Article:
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Analysis: Crime, Politics and Travis County

Accusations about criminalizing politics go hand in hand with indictments of political figures. But prosecutors in Travis County have fumbled enough big cases to give the officeholders they chase some room for argument.

Gov. Rick Perry speaks to reporters on Aug. 16, 2014, the day after a grand jury indicted him on two felony counts related to his veto of public integrity unit funding.

The Travis County district attorney’s office, with its unusual power to police the crimes of public officials, has a decidedly mixed record.

Ronnie Earle, the Democrat who served as the county’s district attorney from 1977 to 2009, always maintained that he was prosecuting people who abused their official powers, whether they were Democrats or Republicans. But his last two large-scale prosecutions involved high-profile Republicans and cemented the office’s reputation as a briar patch for conservatives.

The former House majority leader, Tom DeLay, lost his political fight but is on the verge of winning a legal battle over campaign finance that started in the 2002 elections. Even his original accusers say he will probably be exonerated when his appeals are final, but his political career was left in shambles.

DeLay has contended from the onset that prosecutors’ pursuit of him was politically grounded and legally shaky — that the case against him was a liberal community’s attack on a conservative stalwart and proof that Democrats try to win in the courtroom what they cannot take at the ballot box.

He wasn’t the first to say that, and with Gov. Rick Perry’s initial response to his own indictment, the argument continues.

Kay Bailey Hutchison’s fight against the charges that she used her position as state treasurer for political gain fortified her strength at the polls. Between the special election that put her in the U.S. Senate and the regular election that kept her there, her acquittal established her as a conservative champion who survived a liberal attempt on her political life.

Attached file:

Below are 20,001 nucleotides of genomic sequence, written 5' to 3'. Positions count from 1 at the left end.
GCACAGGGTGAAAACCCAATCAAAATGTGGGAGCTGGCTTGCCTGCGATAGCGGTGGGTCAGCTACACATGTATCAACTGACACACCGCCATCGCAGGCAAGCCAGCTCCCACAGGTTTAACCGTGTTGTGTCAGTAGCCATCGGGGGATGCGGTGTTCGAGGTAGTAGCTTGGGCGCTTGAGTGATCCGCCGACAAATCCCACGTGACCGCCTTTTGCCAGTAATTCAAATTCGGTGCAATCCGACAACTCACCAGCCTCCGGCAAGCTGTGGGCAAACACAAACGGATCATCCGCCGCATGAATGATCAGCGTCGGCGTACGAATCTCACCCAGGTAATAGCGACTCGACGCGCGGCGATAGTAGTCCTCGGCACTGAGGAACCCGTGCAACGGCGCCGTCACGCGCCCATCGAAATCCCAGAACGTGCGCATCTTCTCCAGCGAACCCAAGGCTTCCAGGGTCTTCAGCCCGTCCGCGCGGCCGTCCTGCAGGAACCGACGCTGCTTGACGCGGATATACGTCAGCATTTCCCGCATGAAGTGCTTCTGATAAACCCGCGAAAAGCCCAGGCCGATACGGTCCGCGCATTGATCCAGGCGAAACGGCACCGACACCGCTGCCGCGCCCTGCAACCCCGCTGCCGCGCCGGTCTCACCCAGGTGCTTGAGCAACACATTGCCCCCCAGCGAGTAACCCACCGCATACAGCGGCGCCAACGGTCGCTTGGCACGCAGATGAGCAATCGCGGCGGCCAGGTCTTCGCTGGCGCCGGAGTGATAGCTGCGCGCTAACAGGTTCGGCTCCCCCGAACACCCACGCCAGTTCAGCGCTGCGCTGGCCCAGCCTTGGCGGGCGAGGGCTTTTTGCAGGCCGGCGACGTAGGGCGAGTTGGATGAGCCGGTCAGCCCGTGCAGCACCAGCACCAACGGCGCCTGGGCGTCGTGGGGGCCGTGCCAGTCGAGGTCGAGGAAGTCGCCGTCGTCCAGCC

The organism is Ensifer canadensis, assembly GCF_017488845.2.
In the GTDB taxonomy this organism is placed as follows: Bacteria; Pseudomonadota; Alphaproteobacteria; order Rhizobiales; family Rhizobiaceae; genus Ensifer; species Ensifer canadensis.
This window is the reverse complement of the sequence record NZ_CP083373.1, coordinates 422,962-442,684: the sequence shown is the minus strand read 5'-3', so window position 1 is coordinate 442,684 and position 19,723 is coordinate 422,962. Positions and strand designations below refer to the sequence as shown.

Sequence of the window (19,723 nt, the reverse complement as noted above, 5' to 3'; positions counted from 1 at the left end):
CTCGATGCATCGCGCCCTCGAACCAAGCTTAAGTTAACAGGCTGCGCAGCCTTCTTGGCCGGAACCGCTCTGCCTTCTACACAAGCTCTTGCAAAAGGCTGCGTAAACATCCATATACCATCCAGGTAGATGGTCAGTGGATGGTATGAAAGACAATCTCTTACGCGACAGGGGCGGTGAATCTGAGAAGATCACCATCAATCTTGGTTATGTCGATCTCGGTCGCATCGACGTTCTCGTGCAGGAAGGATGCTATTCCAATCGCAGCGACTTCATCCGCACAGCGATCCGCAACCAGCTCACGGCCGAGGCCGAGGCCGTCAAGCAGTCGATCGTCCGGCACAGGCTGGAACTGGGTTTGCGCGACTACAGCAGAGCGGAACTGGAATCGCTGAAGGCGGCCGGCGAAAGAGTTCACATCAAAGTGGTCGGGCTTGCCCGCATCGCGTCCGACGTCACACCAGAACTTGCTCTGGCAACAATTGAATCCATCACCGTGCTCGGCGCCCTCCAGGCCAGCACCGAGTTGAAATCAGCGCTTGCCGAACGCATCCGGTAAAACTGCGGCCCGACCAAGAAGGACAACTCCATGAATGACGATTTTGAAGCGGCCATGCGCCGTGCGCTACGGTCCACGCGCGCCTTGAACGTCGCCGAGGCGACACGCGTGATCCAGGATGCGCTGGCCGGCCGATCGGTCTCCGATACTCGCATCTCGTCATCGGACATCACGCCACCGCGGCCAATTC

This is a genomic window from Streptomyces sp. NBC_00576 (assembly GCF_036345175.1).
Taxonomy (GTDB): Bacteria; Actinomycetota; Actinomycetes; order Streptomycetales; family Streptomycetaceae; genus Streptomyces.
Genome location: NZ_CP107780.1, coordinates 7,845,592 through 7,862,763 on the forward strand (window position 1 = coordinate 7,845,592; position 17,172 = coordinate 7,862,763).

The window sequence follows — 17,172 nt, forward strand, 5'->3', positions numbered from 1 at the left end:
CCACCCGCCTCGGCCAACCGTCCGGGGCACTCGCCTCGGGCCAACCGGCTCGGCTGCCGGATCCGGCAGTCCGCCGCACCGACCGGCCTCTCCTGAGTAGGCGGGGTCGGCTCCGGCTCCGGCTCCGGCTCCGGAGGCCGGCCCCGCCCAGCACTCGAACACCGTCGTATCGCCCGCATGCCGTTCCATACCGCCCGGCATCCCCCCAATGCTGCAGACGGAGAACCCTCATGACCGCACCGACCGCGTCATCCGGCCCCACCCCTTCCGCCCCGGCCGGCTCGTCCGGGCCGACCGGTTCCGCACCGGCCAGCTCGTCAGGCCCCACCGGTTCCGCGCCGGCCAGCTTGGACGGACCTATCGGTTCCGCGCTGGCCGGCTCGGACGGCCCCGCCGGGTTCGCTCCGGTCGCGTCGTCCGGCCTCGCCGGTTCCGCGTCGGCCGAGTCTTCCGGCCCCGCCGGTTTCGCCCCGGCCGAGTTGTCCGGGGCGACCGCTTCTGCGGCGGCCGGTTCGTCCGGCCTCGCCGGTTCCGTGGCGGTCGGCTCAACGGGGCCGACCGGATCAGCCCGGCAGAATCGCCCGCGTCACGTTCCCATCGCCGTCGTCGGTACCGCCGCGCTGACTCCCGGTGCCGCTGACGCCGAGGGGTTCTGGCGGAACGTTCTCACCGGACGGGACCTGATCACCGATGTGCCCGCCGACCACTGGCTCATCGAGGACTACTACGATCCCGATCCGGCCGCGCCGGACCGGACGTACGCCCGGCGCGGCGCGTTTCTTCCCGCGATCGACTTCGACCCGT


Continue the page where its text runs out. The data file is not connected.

Those two cases in particular started the story line that Perry relies on today — that Republicans cannot get a fair shake in Austin, the seat of Texas government. There was a time when Democrats were squawking about the same thing, contending that the Democratic faction in favor in the halls of local government was from a different wing of the party than the officials serving in the halls of state government.

Then-Attorney General Jim Mattox was indicted on commercial bribery charges soon after he took office in 1983 and won acquittal two years later. Former State House Speaker Gib Lewis gave up his office after an investigation into his ties with lobbyists and lawyers; he admitted failing to report political gifts as the law requires, and agreed not to seek another term in 1992.

Earle decided not to seek another term in 2008, and one of his longtime deputies, Rosemary Lehmberg, won the race to succeed him. As it turns out, she also inherited his reputation: Her election did not stem attempts by Republicans to remove state funding for the Travis County district attorney’s public integrity unit, which has jurisdiction not just in local public corruption and tax cases, but also statewide, because it is at the seat of state government.

After the Hutchison case and again after the DeLay case, lawmakers questioned that arrangement. The most common suggestion has been to move the operation to the state attorney general’s office. The most common objection is that state officials like the attorney general should not be in charge of investigations of state officials. In fact, the same group that filed the complaint that led to Perry’s indictment — a liberal, self-professed watchdog outfit called Texans for Public Justice — has filed a complaint against State Sen. Ken Paxton, a Republican, with Travis County’s public integrity unit. He's now the Republican nominee for attorney general.

Perry’s indictment has renewed calls for moving the unit. Lehmberg herself provided the spark, shredding her public reputation with belligerent behavior — caught on video and posted widely on the Internet — following a drunken-driving arrest in April 2013.

The governor concluded that she had made herself unfit for office, and vetoed the state’s funding for the public integrity unit. A special prosecutor and a Travis County grand jury considered complaints about how Perry had done that, and decided to indict him.

And they renewed the questions about politics and crime, and how to differentiate between the two.

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Courts Criminal justice Politics Rick Perry